in the Making?
hypothesis for the origin of our Solar System has been bolstered by a
variety of recent observations that look very much like star and planetary
systems in various stages of formation.
New Solar Systems
Telescope observations shed considerable light on the
birth of stars and associated planetary systems. The
following image shows regions in the
Orion Nebula where solar systems may be forming.
Regions in the Orion Nebula where solar systems appear to be forming
The Orion Nebula is approximately 1500 light years from Earth. It is
visible to the naked eye as the
middle "star" in the sword of the
These images were taken with the
Wide Field Planetary Camera 2 of
the Hubble Space
Telescope (C.R. O'Dell,
Details of the
images show several protoplanetary disks (
including a single
dark disk surrounding a central
(Ref). The lower left inset figure shows a drawing giving the approximate
scale of our Solar System relative to the proplyd.
Here is a
movie illustrating these protoplanetary disks in the Orion Nebula
of these planetary systems now forming in Orion.
More Star-Forming Regions
Many other star-forming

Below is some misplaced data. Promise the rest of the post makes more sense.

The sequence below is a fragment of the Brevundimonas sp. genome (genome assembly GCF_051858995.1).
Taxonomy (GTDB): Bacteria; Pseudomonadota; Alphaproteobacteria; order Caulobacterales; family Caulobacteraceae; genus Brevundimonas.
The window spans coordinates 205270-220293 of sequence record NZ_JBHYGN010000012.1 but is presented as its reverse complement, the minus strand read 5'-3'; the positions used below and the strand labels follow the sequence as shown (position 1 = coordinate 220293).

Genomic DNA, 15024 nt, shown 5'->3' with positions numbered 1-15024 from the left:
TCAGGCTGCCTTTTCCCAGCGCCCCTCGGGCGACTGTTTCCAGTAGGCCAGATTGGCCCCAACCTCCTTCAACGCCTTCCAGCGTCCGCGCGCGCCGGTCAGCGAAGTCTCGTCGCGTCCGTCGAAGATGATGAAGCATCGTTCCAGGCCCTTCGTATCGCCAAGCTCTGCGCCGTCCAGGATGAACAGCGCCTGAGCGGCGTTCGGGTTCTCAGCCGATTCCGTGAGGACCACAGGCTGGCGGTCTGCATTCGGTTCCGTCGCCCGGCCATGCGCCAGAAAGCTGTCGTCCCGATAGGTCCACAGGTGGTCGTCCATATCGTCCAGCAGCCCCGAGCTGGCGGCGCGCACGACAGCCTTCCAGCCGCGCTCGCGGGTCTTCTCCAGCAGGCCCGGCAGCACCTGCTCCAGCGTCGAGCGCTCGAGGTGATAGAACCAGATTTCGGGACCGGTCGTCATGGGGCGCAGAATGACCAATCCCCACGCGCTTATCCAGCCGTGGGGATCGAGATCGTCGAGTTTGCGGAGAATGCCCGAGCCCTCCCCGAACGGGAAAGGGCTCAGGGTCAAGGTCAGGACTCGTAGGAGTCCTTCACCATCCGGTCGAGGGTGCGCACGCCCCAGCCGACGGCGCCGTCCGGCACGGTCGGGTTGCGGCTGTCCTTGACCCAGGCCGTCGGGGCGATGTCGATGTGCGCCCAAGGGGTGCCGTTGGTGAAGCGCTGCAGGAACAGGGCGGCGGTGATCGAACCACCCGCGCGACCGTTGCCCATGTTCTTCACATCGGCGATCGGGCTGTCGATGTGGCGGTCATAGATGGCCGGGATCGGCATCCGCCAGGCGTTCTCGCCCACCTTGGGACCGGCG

regions are known. In addition to the Eagle Nebula discussed below, here are
images and discussion of
In each of these examples there is strong evidence that stars are being born in
the region shown in the image; presumably, at least in some of the cases,
attendant solar systems are being formed also.
Star Formation in the Eagle Nebula
The following images show examples in the Eagle Nebula of regions where stars
(and possibly solar systems) appear to be forming.
Star-Birth Clouds in M16 (Eagle Nebula). J. Hester and P. Scowon (Arizona St.
Univ.), November 2, 1995. Taken with NASA Hubble Space Telescope, WFPC2
The scale of the image on the left is about 1 light year. The blowup on the
right shows finger-like structures that are thought to be regions in which new
stars are being formed. The tips of these finger-like objects are about the
size of our Solar System! Here is a movie of these
star-forming regions in the Eagle Nebula made with the Hubble Space Telescope
This movie is about as close as you are ever going to get to the bridge of the
Planets Around other Stars
In recent years rather conclusive evidence has accumulated for planets orbiting
other stars. This evidence comes from the gravitational perturbations exerted
on the star by the unseen companion planet
that can be exposed by very accurate
measurement of the radial velocity of the star
(see the related discussion of detecting unseen companions in
binary star systems). These measurements require
that variations in the radial velocity of order 10 meters per second be detected
relative to a total radial velocity typically of order 10-100
kilometers per second. Here is
about some of the first discovered planets, and here is an online
Extrasolar Planets Encyclopedia
with some catalogs.
There are currently (2004) 120 confirmed extra-solar planets
in 105 extra-solar planetary systems.